Nelson File, Principal, The Friends’ School, Hobart
More than 300 years ago, William Penn fashioned a “Holy Experiment” in the newly founded colony of Pennsylvania (Penn’s Woods) based on his conviction in Quakerism. In the seventeenth-century world framed by intolerance, dogma and a rigid class system, Penn established his colony dedicated to the principles of religious tolerance, the rule of law through a written constitution, equality and harmony among all. Penn realised that the continuing success of his colony relied upon a “guarded, virtuous and useful” education of its youth to create the “just” society he envisioned. George Fox first proposed in 1667 that two boarding schools should be established by Quakers, one for boys and one for girls, for the purpose of instructing them “in all things civil and useful in creation”.
Penn requested that schools be formed and some local Monthly Meetings, mostly in Philadelphia, took up the challenge in order to educate all children – Quaker and non-Quaker – in the new colony. Three Friends’ schools have remained in continuous operation since Penn’s request in the late 1600s – William Penn Charter School (1687), Friends Select School (1687) and Abington Friends School (1697). Currently around 40 other Quaker schools are in operation in Philadelphia. His vision was to create a just and virtuous society where all could live in harmony.
I graduated from Abington Friends School and have grown to recognise a link with Penn’s “Holy Experiment” and our work here at The Friends’ School in Hobart, where we also seek to foster an educational environment that will contribute to the development of a “just and virtuous” society.
Like nearly every Quaker School throughout the world of the same tradition, Friends’ has a spiritual and value-centred philosophy, which we articulate through the Purpose and Concerns. The Purpose and Concerns serves as the guiding document in all aspects of The Friends’ School.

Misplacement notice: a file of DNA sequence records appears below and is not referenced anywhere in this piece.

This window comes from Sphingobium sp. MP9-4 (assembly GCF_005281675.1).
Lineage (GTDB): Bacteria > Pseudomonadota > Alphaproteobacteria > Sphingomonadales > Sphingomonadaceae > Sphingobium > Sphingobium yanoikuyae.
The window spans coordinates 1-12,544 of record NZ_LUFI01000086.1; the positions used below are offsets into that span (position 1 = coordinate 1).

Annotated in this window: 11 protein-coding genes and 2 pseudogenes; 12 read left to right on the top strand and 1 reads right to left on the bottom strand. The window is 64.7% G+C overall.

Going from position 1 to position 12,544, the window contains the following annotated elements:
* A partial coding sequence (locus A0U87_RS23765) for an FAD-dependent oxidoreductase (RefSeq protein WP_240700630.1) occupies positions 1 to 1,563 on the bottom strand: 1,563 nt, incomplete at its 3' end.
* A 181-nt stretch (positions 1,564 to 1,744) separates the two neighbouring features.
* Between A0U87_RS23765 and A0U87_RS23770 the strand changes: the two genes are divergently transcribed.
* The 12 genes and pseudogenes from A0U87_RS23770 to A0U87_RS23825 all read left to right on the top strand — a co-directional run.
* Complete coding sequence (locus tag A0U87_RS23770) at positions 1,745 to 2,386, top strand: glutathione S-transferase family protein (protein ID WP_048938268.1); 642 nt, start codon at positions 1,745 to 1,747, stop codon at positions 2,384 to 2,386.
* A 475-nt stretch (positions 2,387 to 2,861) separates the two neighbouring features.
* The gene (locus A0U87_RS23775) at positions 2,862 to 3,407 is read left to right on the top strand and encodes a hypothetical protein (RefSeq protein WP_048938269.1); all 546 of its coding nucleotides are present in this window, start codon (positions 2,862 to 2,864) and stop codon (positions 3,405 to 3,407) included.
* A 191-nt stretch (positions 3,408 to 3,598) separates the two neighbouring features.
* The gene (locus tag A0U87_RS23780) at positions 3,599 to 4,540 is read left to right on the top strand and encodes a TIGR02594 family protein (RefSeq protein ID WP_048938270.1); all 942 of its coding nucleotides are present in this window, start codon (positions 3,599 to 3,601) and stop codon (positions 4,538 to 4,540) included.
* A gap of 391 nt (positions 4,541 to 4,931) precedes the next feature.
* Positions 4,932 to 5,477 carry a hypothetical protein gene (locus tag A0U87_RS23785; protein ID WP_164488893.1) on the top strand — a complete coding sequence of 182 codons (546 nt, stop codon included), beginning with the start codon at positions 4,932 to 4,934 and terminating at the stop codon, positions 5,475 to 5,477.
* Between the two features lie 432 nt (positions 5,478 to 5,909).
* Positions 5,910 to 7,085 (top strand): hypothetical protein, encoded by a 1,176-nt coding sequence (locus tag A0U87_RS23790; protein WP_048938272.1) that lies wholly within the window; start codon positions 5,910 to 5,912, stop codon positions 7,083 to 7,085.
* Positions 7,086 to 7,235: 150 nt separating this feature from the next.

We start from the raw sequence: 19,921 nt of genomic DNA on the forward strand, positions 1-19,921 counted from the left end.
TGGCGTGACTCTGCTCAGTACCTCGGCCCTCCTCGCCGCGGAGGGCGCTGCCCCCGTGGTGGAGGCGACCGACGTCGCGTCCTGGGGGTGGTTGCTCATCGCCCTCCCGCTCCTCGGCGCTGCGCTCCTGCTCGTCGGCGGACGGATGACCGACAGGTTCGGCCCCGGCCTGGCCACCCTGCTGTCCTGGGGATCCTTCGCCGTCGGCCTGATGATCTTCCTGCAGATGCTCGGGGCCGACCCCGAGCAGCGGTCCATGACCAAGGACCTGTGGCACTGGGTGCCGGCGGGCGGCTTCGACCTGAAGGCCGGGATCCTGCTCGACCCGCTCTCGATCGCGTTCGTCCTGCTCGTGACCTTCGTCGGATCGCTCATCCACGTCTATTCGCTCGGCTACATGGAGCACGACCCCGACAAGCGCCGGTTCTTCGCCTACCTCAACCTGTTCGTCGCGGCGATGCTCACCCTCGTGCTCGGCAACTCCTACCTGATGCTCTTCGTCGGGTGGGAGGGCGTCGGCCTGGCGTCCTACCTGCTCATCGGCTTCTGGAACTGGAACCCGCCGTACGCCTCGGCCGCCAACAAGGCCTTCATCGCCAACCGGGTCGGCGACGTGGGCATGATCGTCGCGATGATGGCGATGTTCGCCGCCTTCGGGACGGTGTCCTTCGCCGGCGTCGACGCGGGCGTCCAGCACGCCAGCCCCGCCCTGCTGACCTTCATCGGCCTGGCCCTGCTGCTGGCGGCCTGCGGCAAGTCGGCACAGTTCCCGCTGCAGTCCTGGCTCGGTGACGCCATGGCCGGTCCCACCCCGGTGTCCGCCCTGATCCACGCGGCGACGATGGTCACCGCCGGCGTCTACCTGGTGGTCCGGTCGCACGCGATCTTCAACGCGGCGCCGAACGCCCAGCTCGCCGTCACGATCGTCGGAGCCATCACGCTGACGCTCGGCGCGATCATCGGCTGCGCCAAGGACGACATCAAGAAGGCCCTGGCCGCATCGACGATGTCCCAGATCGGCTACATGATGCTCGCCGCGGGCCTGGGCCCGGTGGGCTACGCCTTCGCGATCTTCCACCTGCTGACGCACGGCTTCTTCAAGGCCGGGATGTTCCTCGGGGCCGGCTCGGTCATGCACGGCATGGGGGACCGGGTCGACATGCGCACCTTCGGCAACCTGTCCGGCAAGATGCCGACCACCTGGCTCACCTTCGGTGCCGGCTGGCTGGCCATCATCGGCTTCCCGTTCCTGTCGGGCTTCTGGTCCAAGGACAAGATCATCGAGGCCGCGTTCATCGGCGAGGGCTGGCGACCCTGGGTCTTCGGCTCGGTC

The Friends’ School is a co-educational Quaker school based on fundamental values such as the intrinsic worth of each person, the recognition of “that of God” in everyone, the desirability of simplicity and the need to establish peace and justice.
As a learning community, we are concerned for the academic, cultural, physical, social and spiritual development of each person in our care.
We seek to help our students develop into men and women who will think clearly, act with integrity, make decisions for themselves, be sensitive to the needs of others and the environment, be strong in service and hold a global perspective.
We believe that these aims can best be achieved with the active support of all members of our School community.
By seeking to help the students develop into men and women who will think clearly, act with integrity, make decisions for themselves, be sensitive to the needs of others and the environment, be strong in service and hold a global perspective, the School is aiming to develop a community filled with positive, contributing members of society who will seek to create a more just world.
Penn’s vision, which was based upon George Fox’s initial concepts, was also centred on the usefulness of the education provided. To again quote Penn:
For their learning be liberal … but let it be useful knowledge, such as is consistent with Truth and Godliness, not cherishing a vain conversation or idle mind, but ingenuity mixed with industry is good for the body and mind too. I recommend the useful part of mathematics as building houses or ships, measuring, surveying, dialling, navigation; but agriculture is especially in my eye; let my children be husbandmen and housewives… This leads to consider the works of God and nature, or things that are good and diverts the mind from being taken up with vain arts and inventions of a luxurious world.
The initial advertisement placed in the Hobart newspaper in 1887 for student enrolment at The Friends’ School alluded to the practical nature of the education on offer:
For Boys and Girls
Under the care of a Committee of Hobart Monthly Meeting
S. Clemes, Principal
The object of the Institution is to give a guarded Christian education, with a course of instruction leading up to the examinations under the Council of Education. Special attention will be given to the study of the Natural Sciences by means of a Laboratory and varied scientific apparatus.